Alexanders, Seeds, A Forager’s Feast

Alexanders, Seeds, A Forager’s Feast

Alexanders seeds first marched into Britain on the soles of Roman footwear.

Alexanders are found growing now (early January), here in South Devon. They have a distinct parsley/celery/angelica taste, and are sometimes referred to as black lovage. This plant is a real gem, all parts are edible and rich in vitamins, especially C and minerals.

I will cover its early use here, which at the moment, will be the tender long hollow stems (pencil width) and glossy green leaves.

Alexanders

Alexanders.

Alexanders seem to favour growing near coastal locations, but not exclusively so. They can be quite abundant when found, particularly boarding verges and pathways. A biennial in its second year, it will send up its strong long stems and flower heads.

Alexanders

Preparing alexanders stems

As mentioned above all parts are edible, making this plant a very versatile find for all seasons. The young tender stems, a good winter vegetable,  it responds well to being gently steamed. It can be eaten as you would, celery or asparagus. An excellent winter soup ingredient, but go gently first time around, it is strong in flavour, and you will need to use your personal judgement on quantity.

Alexanders

Hearty Alexanders Soup

The seeds foraged in late summer make a wonderful store cupboard condiment, whole or ground, added to stews and casseroles, they will give your dishes a wonderful aromatic taste.

Alexanders

Alexanders seeds

Treat and use your winter alexanders finds, as you would celery. If raw, treat as a herb, in small quantities in salads or as a topping. It has a very strong flavour, but cooked it will fit nicely into many dishes, such as my quick supper of creamy mushroom, and alexanders pasta (see below) or maybe in a risotto. It makes a good vegetable side dish or an ingredient for stews, casseroles and soup.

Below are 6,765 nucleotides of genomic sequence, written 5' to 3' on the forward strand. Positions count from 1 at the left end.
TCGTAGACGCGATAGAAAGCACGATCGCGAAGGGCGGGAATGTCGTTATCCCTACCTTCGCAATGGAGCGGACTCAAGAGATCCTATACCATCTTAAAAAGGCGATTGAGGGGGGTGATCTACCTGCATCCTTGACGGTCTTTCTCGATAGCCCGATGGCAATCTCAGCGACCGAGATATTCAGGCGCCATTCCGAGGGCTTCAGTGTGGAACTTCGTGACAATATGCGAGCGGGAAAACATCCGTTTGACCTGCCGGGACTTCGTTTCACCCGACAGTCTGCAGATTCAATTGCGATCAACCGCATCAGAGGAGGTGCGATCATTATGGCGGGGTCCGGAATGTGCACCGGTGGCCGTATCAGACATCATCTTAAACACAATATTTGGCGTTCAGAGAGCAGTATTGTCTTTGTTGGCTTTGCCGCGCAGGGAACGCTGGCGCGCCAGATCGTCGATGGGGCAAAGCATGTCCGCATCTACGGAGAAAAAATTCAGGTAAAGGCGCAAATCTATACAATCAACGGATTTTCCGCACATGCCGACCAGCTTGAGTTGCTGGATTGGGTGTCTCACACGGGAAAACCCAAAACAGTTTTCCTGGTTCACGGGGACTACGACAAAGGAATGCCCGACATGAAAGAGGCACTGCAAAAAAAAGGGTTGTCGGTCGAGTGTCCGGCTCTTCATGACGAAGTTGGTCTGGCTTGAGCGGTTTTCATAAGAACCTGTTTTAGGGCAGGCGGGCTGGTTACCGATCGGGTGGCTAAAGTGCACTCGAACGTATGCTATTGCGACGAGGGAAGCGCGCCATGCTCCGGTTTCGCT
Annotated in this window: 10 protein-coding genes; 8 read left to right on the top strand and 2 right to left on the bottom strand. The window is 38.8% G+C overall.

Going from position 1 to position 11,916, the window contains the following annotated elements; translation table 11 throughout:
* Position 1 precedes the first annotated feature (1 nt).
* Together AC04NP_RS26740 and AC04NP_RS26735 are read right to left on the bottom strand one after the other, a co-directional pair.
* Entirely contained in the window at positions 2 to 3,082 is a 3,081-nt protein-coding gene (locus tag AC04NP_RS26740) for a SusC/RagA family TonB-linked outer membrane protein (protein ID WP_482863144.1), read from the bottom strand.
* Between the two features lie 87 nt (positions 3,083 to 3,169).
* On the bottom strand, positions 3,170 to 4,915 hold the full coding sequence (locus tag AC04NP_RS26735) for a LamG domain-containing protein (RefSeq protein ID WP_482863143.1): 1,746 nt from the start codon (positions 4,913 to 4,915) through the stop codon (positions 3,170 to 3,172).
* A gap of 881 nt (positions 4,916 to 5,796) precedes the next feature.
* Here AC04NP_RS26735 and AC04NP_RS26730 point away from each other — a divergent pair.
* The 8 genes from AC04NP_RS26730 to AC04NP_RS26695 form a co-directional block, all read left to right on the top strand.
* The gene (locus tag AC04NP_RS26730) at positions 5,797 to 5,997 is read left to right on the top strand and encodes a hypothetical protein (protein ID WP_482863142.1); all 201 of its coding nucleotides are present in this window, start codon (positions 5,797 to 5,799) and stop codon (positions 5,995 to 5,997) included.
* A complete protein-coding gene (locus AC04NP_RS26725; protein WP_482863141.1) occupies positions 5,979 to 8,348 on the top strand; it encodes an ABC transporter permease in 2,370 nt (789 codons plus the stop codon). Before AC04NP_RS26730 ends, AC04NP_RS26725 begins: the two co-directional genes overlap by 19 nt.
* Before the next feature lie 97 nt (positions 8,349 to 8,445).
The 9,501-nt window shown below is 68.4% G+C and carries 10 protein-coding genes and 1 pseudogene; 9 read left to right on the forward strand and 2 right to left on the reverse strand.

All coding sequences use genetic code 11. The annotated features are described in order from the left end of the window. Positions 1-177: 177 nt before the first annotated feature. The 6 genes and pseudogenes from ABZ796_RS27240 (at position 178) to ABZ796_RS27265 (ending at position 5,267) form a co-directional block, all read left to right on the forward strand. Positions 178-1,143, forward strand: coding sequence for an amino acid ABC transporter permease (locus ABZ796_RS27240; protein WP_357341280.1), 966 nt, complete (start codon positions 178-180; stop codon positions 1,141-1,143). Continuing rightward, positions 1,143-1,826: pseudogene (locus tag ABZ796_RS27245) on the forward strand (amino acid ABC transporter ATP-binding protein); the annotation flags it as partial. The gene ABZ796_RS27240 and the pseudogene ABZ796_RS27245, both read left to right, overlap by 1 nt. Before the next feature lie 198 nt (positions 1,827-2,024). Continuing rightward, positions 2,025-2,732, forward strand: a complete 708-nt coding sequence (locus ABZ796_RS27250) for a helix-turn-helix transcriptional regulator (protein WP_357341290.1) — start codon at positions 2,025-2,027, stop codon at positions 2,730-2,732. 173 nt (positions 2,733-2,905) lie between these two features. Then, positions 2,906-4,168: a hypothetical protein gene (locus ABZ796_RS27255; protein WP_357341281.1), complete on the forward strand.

Alexanders

Creamy mushroom and alexanders pasta.

We will revisit alexanders though out the season, and from savouring the stems and leaves, move on to flower, seeds and finely roots, I will also endeavour to provide, more suggestion for usage, as I journey and experiment along with you. Please pop back as there will be many more wild finds coming soon, questions and feedback very welcomed.

Alexanders

Chopped alexanders leaves.

Please check out my other offerings on A Wild Relationship

[spacer color=”264C84″ icon=”fa-star-o” style=”2″]

For more hints and tips, come and like my page on Facebook A Wild Relationship ~ Paula. I would love you to share your discoveries with me.

All content provided in this blog is for informational purposes only. I make no representations as to the accuracy or completeness of any information on this site, or found by following any link on this site. Independent and expert advice should be sourced by anyone wanting to proceed with foraging. Consuming wild plants is done so at your own risk, I take no responsibility. I am the legal copyright holder of all written and photographic material under the category ‘A Wild Relationship’ and the contents and photographs cannot be used to reprint or publish without my written consent.

write a comment

0 Comments

No Comments Yet!

You can be the one to start a conversation.

Add a Comment

Tell us what you think